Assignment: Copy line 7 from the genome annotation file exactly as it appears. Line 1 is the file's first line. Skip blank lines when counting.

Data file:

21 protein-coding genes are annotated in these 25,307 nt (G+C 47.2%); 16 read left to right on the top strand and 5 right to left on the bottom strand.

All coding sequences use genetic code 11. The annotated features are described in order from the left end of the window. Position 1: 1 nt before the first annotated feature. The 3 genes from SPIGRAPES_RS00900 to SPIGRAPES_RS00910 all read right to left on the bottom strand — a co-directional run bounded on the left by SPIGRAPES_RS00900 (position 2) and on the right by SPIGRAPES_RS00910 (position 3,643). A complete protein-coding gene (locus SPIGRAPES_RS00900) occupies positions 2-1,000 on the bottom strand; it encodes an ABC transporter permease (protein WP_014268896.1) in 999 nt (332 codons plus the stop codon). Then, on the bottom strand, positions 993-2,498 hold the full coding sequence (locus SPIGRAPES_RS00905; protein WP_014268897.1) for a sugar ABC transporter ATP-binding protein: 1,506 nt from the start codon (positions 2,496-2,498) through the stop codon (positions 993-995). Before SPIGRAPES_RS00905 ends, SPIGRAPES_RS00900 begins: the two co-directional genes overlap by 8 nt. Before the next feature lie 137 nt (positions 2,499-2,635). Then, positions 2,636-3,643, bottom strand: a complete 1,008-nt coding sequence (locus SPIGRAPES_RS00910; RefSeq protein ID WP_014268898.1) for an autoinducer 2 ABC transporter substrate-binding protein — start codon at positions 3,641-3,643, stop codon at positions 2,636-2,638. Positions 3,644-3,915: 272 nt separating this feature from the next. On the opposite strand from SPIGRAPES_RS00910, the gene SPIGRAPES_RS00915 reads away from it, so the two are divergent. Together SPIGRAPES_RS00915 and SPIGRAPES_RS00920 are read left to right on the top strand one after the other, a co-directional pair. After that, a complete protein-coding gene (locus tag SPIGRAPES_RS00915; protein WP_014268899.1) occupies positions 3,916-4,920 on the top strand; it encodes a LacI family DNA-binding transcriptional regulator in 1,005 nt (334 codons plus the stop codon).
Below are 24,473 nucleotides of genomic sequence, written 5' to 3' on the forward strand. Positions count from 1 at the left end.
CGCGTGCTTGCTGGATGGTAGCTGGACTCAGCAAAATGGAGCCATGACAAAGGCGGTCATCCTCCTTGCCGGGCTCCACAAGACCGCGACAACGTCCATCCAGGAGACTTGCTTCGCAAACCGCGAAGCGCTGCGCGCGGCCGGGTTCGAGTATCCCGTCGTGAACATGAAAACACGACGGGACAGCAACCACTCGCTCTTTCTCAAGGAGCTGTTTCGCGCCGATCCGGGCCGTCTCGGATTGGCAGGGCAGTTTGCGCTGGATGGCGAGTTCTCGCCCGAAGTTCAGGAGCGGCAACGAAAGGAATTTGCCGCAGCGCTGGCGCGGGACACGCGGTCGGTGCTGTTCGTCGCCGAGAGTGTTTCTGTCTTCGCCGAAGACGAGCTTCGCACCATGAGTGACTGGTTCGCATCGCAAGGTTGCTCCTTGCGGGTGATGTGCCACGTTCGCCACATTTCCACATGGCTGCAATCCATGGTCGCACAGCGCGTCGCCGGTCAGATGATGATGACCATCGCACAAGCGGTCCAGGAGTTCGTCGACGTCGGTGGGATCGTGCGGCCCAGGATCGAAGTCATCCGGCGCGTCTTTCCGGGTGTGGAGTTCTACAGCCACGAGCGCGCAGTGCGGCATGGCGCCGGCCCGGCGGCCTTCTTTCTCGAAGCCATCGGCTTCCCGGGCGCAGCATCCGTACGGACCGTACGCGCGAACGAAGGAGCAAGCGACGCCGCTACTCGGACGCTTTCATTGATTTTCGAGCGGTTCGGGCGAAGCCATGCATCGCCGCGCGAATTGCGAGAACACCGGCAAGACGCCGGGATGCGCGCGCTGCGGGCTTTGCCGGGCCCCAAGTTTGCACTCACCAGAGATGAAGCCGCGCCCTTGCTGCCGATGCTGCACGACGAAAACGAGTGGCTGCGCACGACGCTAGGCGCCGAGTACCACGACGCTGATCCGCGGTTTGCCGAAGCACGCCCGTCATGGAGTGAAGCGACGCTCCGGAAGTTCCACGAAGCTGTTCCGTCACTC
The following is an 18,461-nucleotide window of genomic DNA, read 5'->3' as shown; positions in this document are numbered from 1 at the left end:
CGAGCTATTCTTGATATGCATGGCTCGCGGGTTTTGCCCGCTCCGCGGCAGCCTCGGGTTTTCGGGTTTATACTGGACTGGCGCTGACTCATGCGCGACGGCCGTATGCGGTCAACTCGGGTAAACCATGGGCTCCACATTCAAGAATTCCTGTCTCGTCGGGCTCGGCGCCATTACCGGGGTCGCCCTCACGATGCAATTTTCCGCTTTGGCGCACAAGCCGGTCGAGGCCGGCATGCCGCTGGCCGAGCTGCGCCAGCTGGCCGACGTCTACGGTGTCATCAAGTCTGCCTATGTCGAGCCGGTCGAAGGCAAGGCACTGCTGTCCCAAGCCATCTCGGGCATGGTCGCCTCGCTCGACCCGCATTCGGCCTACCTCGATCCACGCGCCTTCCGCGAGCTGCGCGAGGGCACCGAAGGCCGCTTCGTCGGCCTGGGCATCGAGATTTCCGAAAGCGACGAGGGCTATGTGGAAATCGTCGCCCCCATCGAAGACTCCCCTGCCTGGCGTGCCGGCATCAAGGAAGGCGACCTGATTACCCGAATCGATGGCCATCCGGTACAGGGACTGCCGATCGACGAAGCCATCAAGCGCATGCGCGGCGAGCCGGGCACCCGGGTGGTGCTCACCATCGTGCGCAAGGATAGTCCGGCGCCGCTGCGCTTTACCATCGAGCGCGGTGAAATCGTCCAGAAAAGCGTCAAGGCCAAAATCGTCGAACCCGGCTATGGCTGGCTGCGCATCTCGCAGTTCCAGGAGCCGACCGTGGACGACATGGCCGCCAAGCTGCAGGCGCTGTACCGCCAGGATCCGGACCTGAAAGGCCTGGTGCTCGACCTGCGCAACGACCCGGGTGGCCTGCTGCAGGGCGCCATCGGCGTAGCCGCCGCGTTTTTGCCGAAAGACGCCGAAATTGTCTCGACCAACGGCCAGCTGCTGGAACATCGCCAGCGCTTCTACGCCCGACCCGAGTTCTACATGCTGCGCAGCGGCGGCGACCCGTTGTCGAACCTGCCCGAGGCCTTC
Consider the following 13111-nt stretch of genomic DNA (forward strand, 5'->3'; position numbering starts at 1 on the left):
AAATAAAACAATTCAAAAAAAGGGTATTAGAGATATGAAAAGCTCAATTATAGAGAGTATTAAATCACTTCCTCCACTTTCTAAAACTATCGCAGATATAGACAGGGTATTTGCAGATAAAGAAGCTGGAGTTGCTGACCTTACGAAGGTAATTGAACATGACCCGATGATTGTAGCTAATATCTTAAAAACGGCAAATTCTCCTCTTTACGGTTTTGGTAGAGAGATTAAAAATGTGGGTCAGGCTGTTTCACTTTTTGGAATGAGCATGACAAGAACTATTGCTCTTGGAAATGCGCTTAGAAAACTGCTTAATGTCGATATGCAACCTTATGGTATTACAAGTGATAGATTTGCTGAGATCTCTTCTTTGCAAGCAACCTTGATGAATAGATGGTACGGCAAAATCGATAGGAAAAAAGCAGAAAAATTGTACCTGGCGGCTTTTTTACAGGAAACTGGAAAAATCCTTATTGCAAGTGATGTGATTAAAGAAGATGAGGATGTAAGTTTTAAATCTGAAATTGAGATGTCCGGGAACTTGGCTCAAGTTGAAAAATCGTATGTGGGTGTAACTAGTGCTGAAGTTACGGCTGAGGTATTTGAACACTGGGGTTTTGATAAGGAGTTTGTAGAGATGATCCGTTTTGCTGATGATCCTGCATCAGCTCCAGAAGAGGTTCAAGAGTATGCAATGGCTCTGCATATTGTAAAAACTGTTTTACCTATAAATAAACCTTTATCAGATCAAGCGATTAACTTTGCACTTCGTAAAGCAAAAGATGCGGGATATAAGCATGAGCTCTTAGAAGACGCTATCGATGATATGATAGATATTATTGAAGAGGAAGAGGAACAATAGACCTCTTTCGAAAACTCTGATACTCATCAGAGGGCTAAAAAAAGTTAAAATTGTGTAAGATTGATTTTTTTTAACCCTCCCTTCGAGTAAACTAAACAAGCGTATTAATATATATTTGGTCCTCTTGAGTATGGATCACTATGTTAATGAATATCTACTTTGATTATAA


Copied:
Consider the following 13111-nt stretch of genomic DNA (forward strand, 5'->3'; position numbering starts at 1 on the left):